– A Visibility Round gives you 500,000 views on the Steam front page in the Recently Updated section.
– I started the round at about 7pm UK-time and it ran out a few hours later.
– It may have boosted sales on day 1 a bit, but not a lot.
– However, there were 5x as many wishlist adds on day 1 as on day 2 so maybe it affected those more?


Summer sale is between the red lines

Summer Sale Notes
– The sale was 25% off.
– I didn’t get any special feature.
– The summer sale ran from 11th-22nd June in UK days = 12 days total.
– I didn’t have any big news/press/streamers during the sale but I did some self-promotion on Twitter.
– I hadn’t yet released the Mac version on Steam.
– Regency Solitaire was newer and “fresher” in people’s minds from press during the Summer sale but it had a lot more competition with other discounted games.

Post Sale Dip
– There’s an apparent lower level of sales after the Summer Sale compared to before the sale. I guess this is to be expected.
– The dip lasted for about 2 weeks until Felicia Day tweeted about the game which resulted in a small spike followed by a higher base level.

Summer Sale Numbers
– Total Gross = REMOVED
– Total Units = REMOVED
– Total Wishlist adds = 18% of unit sales

Conclusion
– Both sales were roughly equal in terms of revenue and units sold.
– The Weekly Sale performed slightly better in average revenue per day even if I take into account extra Mac sales, but not really enough to be significant.
– The Weekly Sale definitely performed better in terms of wishlist adds, even if I assume the large amount of adds on day 1 were due to the Visibility Round I ran.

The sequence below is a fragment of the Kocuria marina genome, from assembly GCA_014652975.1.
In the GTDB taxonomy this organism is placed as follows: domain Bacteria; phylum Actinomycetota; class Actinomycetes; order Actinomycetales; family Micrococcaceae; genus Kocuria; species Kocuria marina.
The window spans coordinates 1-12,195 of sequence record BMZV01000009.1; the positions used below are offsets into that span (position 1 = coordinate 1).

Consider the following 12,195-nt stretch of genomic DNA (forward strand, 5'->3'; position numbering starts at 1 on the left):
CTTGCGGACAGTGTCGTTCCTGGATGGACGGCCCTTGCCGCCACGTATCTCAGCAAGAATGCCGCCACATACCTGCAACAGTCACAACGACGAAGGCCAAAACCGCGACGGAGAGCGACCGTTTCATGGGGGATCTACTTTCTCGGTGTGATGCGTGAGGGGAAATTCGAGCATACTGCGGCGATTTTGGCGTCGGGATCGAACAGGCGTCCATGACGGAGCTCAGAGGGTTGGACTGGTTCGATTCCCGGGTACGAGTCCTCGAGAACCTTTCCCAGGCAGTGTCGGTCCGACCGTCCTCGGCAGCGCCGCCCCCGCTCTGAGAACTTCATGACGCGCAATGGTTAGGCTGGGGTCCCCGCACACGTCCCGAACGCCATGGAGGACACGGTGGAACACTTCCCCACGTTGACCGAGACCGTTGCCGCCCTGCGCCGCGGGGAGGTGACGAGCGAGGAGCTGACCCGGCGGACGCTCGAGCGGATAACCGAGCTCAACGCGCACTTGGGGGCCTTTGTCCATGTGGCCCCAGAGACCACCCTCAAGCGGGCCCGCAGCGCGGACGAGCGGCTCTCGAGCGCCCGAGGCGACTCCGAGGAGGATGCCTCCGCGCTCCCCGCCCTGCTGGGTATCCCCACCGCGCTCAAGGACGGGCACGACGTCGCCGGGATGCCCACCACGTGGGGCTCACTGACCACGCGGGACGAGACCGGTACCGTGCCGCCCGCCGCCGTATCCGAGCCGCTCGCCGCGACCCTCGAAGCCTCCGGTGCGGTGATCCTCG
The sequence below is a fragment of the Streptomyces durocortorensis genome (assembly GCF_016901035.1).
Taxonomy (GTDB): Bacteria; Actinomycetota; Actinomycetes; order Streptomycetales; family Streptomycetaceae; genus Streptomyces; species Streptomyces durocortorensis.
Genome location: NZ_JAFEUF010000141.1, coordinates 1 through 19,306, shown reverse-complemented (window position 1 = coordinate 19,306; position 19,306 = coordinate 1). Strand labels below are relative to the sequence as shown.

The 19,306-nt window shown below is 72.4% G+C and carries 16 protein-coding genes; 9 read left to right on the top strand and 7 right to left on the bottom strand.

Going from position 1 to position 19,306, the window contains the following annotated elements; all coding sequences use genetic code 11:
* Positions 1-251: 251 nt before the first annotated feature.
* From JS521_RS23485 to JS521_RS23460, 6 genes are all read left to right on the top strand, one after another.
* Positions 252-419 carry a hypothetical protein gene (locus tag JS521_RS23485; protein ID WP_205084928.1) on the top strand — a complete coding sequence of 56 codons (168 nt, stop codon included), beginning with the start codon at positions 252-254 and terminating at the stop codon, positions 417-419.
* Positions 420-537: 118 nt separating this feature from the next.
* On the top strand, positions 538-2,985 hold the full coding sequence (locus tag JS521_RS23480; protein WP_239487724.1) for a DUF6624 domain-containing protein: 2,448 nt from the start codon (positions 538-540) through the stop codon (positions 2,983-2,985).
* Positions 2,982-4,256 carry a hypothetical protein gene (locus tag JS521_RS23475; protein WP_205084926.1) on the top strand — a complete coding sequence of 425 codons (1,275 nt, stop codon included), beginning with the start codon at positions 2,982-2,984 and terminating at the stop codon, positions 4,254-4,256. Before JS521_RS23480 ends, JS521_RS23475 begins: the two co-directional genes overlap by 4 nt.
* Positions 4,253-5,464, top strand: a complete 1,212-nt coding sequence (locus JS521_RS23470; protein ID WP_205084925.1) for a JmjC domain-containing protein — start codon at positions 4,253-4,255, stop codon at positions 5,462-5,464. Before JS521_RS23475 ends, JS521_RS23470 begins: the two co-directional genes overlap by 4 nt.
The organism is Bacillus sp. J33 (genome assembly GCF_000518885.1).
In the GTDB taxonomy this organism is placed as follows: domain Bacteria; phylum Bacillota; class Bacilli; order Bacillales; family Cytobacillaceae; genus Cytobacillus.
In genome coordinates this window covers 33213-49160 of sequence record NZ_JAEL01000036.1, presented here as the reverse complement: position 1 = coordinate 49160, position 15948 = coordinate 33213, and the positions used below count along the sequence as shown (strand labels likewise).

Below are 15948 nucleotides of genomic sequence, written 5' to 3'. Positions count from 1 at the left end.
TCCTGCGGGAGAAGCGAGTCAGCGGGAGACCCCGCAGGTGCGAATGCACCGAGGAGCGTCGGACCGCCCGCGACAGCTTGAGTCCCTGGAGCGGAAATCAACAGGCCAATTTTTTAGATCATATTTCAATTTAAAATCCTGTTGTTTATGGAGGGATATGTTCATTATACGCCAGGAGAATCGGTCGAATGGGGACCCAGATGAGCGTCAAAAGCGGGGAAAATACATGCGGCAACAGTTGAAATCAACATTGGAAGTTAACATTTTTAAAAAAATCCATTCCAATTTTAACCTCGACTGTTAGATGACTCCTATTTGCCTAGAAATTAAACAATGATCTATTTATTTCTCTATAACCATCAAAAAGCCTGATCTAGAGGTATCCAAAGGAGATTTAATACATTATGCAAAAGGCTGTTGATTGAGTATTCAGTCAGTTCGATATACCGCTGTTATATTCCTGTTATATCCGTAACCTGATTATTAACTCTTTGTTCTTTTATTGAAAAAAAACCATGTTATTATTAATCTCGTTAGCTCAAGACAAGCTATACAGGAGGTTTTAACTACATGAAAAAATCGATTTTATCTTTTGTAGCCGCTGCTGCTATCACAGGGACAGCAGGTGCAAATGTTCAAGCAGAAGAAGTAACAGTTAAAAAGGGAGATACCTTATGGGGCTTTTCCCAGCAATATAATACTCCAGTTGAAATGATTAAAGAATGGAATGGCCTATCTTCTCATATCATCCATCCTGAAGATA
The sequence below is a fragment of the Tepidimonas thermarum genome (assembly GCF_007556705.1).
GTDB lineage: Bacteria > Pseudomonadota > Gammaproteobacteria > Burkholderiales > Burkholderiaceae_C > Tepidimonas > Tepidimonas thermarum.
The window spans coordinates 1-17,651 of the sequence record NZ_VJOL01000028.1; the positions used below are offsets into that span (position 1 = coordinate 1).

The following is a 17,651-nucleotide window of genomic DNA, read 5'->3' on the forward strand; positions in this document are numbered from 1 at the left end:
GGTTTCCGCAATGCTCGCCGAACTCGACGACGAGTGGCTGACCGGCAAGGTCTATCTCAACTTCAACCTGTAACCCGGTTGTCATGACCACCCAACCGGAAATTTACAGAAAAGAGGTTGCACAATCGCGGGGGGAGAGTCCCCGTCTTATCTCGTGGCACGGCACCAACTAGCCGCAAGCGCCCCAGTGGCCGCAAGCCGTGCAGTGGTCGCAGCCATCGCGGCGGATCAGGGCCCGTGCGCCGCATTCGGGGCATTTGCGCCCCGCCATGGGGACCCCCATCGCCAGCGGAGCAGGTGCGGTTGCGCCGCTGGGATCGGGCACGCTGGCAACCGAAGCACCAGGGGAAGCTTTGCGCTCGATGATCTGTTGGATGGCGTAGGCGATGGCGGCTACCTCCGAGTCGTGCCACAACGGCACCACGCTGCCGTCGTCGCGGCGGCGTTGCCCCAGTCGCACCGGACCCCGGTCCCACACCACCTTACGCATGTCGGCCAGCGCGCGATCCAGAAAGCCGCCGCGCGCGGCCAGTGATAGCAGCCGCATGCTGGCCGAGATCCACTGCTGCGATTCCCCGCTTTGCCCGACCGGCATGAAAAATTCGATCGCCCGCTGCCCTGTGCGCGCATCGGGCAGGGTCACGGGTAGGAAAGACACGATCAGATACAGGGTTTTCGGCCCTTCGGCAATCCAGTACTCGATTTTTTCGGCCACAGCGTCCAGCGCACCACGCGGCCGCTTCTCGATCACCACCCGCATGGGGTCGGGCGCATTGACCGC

– It hasn’t been long enough since the Weekly Sale ended for me to check for a subsequent dip in sales like after the Summer Sale.

Big Takeaway
– Why wait for Steam sales? I should do more weekly sales! (Unless weekly sales hurt normal sales between discounted periods, but I haven’t analysed that yet).

General Reception
People who play the game love the game. It has had nothing but glowing reviews in the press and it has 94% positive reviews on Steam and Big Fish Games. So that’s pretty cool.

However, it’s not selling that great on Steam as you can probably guess by these sale numbers. It’s just too niche for the Steam audience, although if it got promoted by Valve or a giant youtuber, I’m sure it would sell a whole bunch more. There are always more potential customers out there who haven’t seen the game yet, or who just need a reminder.

Anything you, dear reader, can do to help get the word out is always appreciated. Thanks!

This isn’t a disaster for us though because we aimed the game at the casual download portals such as Big Fish Games, iWin, GameHouse and more. In fact the game has grossed 10x more on those sites than on Steam!

Overall the game is a success for us, and it’s bound to have a long tail as well, like our other games.

Steam Keys for Press/Streamers

Press/streamers, if you want a review key, please request it here.
There’s also more info about the game here.

Any thoughts? Let me know in the comments. Thanks!

How to estimate how many sales a Steam game has made

Thursday, March 12th, 2015

(click to enlarge)

I was having a discussion with Ryan Clark about using the number of reviews a game has on Steam to estimate its sales. He tells me the idea came from Mike Boxleiter.